Joanne's Story

Joanne was a bubbly, outgoing and fun loving woman who would liven up any room that she went into. Joanne’s Mum Beth, and her close friend Tina, talked about their experience with Hospice care when Joanne came to stay at the In-Patient Unit, Somerton House.

“She loved karaoke” laughed Tina, ”her ‘go-to’ songs were Gina G, ooh ahh, just a little bit and Rose Garden. She didn’t care if she could sing or not, she just gave it everything!” That was how Joanne approached life, she didn’t want to miss a second and she put her children first. “She was a very loving, good mum and she always wanted to help people”, remembers Beth. Joanne met her husband Graeme on a blind date and fell in love, Graeme and Joanne went on to have two children, Brodie and Faye."

When their first child Brodie was born, Joanne was first diagnosed with melanoma cancer. She fought bravely and beat the disease but tragically in 2009 her husband Graeme fell sick and died. Joanne kept going, focused on her children, family and friends and in 2015 she began a relationship with Gavin and was very happy. Tragedy struck again and in 2017 Gavin was killed in a road traffic accident. Two weeks after Gavin’s death the family suffered a further trauma when Elaine, Joanne’s sister, also died. “They were more than sisters, they were really close friends”, said Beth, “it was a devastating time for Joanne and us all.“

After this terrible time, Joanne discovered a large lump in 2019. When it was investigated, she was told that, after 14 years of good health, the cancer had returned and it had spread throughout her body and into her brain. Beth remembers receiving the phone call from her daughter, “she just said, the cancer is back mum, you’ll have to move in with me”. Tina was at work when she got a text from Joanne asking if she was free, “I just had a feeling that something wasn’t right. I called immediately and she just told me that it was back and asked me to tell our friends. I was completely unprepared for that news - I just felt shattered.”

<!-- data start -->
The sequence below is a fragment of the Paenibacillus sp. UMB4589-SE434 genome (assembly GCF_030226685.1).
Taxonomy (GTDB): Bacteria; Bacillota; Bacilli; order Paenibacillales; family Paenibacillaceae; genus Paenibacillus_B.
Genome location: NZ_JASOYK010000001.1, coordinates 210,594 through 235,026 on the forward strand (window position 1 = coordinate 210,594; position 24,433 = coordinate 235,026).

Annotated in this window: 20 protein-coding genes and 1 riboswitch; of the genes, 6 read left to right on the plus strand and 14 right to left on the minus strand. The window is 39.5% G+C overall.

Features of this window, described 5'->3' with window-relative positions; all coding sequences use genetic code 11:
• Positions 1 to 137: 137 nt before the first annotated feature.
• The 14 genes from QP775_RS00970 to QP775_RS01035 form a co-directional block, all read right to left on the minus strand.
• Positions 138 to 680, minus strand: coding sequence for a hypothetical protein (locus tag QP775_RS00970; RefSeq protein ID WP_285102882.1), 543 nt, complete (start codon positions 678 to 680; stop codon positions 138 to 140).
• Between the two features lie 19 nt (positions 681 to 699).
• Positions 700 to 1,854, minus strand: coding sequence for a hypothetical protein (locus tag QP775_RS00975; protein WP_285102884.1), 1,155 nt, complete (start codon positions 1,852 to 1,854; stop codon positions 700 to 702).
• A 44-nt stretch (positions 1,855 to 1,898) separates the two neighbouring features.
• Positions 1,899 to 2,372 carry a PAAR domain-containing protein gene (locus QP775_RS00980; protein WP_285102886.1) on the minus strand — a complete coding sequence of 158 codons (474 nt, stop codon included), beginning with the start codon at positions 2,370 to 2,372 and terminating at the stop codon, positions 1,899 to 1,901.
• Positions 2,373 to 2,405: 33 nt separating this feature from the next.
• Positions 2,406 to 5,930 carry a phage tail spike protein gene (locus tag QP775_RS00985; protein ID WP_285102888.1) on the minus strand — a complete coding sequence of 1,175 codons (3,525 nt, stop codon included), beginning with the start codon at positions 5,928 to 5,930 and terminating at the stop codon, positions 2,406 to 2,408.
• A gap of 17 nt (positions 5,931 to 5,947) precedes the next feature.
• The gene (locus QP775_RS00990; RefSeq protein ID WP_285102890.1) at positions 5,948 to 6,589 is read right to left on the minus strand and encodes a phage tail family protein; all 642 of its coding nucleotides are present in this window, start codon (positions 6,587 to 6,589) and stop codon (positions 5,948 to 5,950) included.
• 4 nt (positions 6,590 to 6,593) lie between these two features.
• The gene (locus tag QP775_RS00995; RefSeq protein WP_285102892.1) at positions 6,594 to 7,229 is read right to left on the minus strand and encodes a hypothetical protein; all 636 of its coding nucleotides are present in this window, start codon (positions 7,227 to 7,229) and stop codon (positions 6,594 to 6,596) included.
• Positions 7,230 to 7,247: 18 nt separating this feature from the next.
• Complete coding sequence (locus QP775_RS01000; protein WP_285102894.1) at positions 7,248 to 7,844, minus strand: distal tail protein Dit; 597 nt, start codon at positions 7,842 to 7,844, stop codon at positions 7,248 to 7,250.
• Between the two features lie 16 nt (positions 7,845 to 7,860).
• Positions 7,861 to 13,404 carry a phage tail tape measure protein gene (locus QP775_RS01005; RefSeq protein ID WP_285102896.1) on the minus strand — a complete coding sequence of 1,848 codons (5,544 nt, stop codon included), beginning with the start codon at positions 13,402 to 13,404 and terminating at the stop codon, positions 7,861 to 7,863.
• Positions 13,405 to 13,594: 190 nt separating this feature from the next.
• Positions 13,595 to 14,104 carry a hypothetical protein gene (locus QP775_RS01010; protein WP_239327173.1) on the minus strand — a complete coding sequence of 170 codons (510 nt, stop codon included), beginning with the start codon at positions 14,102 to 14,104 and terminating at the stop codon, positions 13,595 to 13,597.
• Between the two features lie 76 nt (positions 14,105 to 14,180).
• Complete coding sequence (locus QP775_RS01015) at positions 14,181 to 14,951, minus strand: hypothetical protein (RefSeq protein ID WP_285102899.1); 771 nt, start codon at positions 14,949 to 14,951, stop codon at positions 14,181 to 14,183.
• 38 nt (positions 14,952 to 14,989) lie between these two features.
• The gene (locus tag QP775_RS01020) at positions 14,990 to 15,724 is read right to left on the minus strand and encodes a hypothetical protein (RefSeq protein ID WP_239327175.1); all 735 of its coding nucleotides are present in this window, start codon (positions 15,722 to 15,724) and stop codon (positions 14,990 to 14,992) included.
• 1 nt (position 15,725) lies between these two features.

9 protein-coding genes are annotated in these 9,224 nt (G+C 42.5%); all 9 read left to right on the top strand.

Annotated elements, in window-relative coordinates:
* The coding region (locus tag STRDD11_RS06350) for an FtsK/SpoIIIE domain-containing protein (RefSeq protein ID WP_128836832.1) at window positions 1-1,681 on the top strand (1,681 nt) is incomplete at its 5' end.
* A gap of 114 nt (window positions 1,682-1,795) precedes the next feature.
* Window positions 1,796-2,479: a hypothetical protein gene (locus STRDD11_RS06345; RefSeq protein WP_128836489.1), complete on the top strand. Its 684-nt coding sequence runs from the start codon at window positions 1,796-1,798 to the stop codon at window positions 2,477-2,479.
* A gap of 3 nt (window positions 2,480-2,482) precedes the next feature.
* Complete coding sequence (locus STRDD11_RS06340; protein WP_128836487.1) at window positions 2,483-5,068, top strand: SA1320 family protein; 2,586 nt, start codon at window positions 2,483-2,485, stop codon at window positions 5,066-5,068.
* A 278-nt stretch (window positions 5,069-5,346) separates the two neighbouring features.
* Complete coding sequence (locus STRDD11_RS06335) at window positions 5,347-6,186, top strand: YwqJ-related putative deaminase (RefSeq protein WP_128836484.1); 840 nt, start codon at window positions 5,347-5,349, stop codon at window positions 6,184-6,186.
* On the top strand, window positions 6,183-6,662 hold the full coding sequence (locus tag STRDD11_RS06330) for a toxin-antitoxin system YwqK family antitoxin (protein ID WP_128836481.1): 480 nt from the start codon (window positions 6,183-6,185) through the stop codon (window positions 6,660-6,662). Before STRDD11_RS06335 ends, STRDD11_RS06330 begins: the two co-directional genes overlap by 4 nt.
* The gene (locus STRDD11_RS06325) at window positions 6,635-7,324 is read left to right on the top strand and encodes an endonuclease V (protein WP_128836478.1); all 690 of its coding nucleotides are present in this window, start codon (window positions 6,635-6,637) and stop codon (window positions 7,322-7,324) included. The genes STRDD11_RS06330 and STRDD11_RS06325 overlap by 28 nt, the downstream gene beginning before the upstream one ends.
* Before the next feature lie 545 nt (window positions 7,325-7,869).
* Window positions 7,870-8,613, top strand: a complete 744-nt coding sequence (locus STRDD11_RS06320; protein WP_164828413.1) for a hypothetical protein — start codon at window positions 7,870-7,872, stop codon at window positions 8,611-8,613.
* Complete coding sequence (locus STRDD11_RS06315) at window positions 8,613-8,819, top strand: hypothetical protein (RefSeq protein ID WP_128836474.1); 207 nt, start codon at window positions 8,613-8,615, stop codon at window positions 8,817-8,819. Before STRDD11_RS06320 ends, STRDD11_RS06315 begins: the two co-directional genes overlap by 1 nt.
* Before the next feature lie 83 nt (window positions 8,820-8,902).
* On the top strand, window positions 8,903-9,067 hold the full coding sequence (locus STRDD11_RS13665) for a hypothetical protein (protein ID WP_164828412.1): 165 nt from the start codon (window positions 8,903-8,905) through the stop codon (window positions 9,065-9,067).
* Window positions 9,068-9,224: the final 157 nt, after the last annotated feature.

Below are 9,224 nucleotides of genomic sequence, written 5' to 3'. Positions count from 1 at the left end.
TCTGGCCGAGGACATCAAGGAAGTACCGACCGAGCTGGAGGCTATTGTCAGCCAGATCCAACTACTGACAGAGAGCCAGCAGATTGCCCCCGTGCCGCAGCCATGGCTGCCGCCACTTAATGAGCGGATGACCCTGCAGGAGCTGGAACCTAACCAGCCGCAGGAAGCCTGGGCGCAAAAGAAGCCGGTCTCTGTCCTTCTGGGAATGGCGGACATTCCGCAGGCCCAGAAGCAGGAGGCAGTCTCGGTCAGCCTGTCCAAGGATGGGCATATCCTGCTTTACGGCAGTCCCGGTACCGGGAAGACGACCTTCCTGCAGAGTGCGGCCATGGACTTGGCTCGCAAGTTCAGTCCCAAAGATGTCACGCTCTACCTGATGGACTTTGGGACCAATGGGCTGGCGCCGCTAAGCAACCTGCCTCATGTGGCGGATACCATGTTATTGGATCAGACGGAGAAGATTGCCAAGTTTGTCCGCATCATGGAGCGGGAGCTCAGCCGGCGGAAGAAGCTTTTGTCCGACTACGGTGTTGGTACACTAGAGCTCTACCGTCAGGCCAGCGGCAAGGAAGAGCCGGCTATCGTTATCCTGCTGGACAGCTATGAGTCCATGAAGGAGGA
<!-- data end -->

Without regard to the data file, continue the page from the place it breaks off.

Beth moved in with Joanne to help her because the consultant had told her that Joanne only had weeks to live. There were many days Joanne was too exhausted to leave her chair but she retained her passion for life and planned a ‘cancer party’. Her event raised £7,500 for a cancer charity. She talked to her mum about her funeral plans and planned everything down to the smallest detail – including her eulogy and her sparkly red coffin!

One morning Beth wasn’t able to get Joanne to wake up, so they called an ambulance to take her to hospital. When the consultant examined Joanne, he immediately referred her for specialist palliative care at NI Hospice.

Beth spoke about coming to Hospice, “We raced here in an ambulance and when she was admitted into Hospice, the sense of relief was unbelievable. I felt like a weight had been lifted off me and I knew I didn’t have to do this without help. I really can’t explain how that felt to me. When you know your daughter is going to die, to have people that will share the care burden is priceless, it’s the one memory that stays with me - the overwhelming feeling of relief.

Even her room in Hospice was great, with her own bathroom, it meant that I could stay with Joanne and get washed without having to go home. The room had its own entrance which led out to the garden, it was lovely to have that space. The team at Hospice even gave us our own room so we could stay over, they got us coffee and food in the evening. It sounds like just little things but when you are waiting and sitting in the room, those things mean the world to a family. “

Tina remembers the different levels of care and attention that they received at Hospice, “In my work I would have been coming to Hospice as a salesperson – I never thought I would be coming into the building as a visitor. But coming into the Old Schoolhouse Café for a break from the waiting was amazing, you were immediately given space, comfort and understanding by the staff and volunteers – it was a real haven for me.”

“The care Joanne received was just amazing,” Beth commented, “I was a care assistant and I would be very critical of the standards of care but I couldn’t fault the quality of care that Joanne received. The Healthcare Assistants came and changed Joanne, making her comfortable and looking nice and pretty. Because Joanne wasn’t conscious, their efforts made all the difference to me – she looked comfortable and like herself which made the situation a little easier for us.”

“Joanne was admitted on Monday and on the Saturday the doctor said to me, don’t go too far today. I was just in the room and my husband decided to go out into the garden, the sun was shining and the garden was beautiful, it was a very peaceful moment. With the rays of the sun coming into the room, I was able to spend a quiet moment with Joanne and say my goodbyes.

"I will never forget that moment. 

"The Hospice team worked together to make life comfortable for my daughter and it allowed me to be with her. If Joanne had remained at home, I would have been washing her, turning her and changing the bedclothes, I would have had some help but that’s what my last days with Joanne would have been focused on – instead of having the time when she wasn’t in pain, was comfortable and I could simply just be with her.”

Joanne passed away on Saturday 12th October 2019.

Rest in Peace.